Abu Dhabi, UAETuesday 14 July 2020

The Middle East Archive Project puts the Arab world in focus with no filter

A social media photo archive offers a new take on the history of the Mena region and the experiences of its people

Staff work at the American University of Beirut Hospital in the 1950s. Lizzy and Vivienne Vartanian Collier / Middle East Archive Project
Staff work at the American University of Beirut Hospital in the 1950s. Lizzy and Vivienne Vartanian Collier / Middle East Archive Project

Scrolling through a host of Instagram photos, from selfies to perfectly framed pictures of food, you occasionally come across something a little different. The Middle East Archive Project is one such gem on the social media platform.

The sepia and grayscale tones of the images on the account are no filter effect. The pictures are a true snapshot of bygone era, forming Darah Ghanem’s social media archive of personal pictures from the Mena region.

Ghanem, a Palestinian who lives in Dubai, started the project last year. It runs on Instagram and Facebook, posting crowdsourced material from people in the region who are willing to share old family photos, documenting the stories behind them. The project’s Instagram page has started to garner greater attention, with more than 2,000 followers and people sending in new images every day.

Darah Ghanem is behind the new Middle East Archive Project
Darah Ghanem started the Middle East Archive Project last year

“I’ve always been interested in visual storytelling, particularly through film and photography, and I’ve always known what a powerful tool archival material is for telling stories and documenting the region,” Ghanem tells The National. “I wanted to create a digital space where you could see an alternative narrative and history for the region.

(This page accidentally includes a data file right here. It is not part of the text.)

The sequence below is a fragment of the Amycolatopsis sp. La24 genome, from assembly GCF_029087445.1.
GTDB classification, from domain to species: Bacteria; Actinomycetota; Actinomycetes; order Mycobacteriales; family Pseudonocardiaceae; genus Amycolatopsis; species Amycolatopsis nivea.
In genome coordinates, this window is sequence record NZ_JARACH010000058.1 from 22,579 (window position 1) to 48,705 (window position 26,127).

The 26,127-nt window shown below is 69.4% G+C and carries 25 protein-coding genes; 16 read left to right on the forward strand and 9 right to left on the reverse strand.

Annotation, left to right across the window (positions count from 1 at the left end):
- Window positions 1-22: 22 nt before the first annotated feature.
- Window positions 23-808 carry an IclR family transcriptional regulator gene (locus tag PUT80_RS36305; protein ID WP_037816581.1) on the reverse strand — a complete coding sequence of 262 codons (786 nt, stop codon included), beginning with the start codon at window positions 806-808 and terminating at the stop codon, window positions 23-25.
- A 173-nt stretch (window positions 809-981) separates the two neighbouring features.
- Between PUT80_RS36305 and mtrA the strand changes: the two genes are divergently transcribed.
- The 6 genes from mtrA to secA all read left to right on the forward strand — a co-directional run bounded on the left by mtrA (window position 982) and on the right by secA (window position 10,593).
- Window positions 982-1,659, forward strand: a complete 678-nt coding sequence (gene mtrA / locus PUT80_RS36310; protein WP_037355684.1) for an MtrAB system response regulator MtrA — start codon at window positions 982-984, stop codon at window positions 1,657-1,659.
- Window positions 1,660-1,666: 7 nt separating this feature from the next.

“One of the greatest ways to do this is through family archives. To me, family records provide a more nuanced, diverse and multifaceted spirit, and a narrative closer to the truth. Our history lies inside our families’ homes, suitcases, briefcases, jewellery boxes, envelopes, etc. And these are elements of our history that are in the private realm, not in museums or public spaces, and you won’t see them in history books about the region.”

The project is Ghanem’s way of reclaiming the narrative around the Mena region’s history and making it accessible to everyone through social media – a place usually used for documenting contemporary life. Alongside each image is a long caption summarising the events behind the picture, described by the people sending the snaps.

Followers are able to see the archive grow in real time, as social media makes it convenient for people to send in pictures from anywhere across the world. It also allows Ghanem to chat with those submitting the images and ask questions about them. “A lot of the people that submit their photos often become very avid followers of the project because they can’t wait to see other people’s stories and also become attached to how others receive their story,” she says. “People start to see themselves and their families in the stories of other people’s families.”

The snaps show everyday moments, from Christmas gatherings in Palestine to university jam sessions in Cairo. Set against the backdrop of major political events, such as the Arab-Israeli War, Ghanem says she wants the project to promote diversity and inclusivity and offer an alternative outlook on the region. It tries to challenge mainstream and orientalist narratives about the region. My definition of what it means to be Middle Eastern is broad and open-ended,” she says.

The project features people from different ethnicities, religions, countries and even those in the Arab diaspora, she says.

“It’s important for me to be critical of our region’s history. I’m proud of my roots … but I know that there have been wrongdoings on our part as a community and there have been other identities, faiths and races that we’ve shunned throughout history.”